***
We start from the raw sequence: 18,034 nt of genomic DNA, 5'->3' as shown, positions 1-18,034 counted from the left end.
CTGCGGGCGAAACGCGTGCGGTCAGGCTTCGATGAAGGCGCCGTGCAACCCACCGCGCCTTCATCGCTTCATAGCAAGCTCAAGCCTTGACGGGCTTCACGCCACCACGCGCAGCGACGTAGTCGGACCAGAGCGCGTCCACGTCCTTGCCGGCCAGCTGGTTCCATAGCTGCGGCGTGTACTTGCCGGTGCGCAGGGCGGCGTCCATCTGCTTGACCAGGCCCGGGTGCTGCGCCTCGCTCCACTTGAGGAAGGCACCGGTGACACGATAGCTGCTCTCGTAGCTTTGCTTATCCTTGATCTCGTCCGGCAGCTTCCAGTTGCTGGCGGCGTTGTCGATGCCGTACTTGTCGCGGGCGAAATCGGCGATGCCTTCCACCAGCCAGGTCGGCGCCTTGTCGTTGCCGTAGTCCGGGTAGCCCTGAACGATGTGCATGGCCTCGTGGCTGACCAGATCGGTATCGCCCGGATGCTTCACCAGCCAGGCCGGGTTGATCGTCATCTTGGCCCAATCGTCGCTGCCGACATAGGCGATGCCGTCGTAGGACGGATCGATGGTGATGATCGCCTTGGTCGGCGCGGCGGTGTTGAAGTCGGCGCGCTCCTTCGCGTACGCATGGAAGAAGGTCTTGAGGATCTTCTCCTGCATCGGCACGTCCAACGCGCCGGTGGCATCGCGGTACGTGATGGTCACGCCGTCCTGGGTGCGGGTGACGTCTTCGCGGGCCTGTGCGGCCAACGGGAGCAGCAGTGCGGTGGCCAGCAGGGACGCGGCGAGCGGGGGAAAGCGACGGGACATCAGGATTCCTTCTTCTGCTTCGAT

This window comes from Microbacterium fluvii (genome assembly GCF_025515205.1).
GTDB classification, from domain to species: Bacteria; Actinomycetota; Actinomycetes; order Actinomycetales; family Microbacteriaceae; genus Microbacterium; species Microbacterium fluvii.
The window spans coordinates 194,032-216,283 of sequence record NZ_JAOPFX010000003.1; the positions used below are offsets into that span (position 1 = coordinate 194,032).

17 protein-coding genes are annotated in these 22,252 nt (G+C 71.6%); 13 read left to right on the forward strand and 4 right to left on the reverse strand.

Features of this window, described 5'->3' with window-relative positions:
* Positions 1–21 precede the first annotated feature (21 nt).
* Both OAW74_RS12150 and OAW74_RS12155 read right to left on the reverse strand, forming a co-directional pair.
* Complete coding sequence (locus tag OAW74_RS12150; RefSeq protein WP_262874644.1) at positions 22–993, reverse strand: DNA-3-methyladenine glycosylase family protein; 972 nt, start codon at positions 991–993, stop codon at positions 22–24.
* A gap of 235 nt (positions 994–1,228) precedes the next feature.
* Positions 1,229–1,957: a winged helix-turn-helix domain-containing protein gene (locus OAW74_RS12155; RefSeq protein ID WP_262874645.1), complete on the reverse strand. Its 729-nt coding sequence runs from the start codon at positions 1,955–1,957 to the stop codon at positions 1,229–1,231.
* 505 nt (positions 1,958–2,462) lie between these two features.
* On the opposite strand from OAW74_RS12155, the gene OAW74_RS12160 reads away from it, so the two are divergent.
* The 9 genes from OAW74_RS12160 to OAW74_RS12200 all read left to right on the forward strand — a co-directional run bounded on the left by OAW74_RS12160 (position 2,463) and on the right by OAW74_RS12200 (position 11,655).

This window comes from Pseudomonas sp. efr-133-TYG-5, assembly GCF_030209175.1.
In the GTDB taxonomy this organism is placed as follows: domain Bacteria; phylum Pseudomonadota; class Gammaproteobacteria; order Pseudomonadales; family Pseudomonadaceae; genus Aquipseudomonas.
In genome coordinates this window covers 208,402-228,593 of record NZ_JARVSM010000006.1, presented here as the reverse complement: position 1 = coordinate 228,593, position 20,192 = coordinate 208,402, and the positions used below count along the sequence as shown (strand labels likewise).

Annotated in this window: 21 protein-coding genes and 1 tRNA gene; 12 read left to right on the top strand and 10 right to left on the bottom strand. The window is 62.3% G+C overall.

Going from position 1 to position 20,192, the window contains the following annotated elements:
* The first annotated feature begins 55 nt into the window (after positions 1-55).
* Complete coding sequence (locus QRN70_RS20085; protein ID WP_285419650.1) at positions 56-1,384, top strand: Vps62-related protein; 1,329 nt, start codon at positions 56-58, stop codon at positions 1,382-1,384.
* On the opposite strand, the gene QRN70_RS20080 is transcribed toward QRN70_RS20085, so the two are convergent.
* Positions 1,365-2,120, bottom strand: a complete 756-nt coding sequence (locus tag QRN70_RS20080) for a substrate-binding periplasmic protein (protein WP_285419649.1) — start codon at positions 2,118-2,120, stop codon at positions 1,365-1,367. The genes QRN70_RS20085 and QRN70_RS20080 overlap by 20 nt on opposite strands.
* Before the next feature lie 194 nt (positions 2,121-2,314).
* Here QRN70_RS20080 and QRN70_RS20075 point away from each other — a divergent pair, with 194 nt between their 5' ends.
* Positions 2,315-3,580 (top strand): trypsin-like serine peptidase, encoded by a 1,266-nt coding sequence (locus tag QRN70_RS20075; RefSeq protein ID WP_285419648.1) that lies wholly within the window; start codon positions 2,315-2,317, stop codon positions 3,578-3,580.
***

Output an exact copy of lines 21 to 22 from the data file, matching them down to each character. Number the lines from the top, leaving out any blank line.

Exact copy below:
* The first annotated feature begins 55 nt into the window (after positions 1-55).
* Complete coding sequence (locus QRN70_RS20085; protein ID WP_285419650.1) at positions 56-1,384, top strand: Vps62-related protein; 1,329 nt, start codon at positions 56-58, stop codon at positions 1,382-1,384.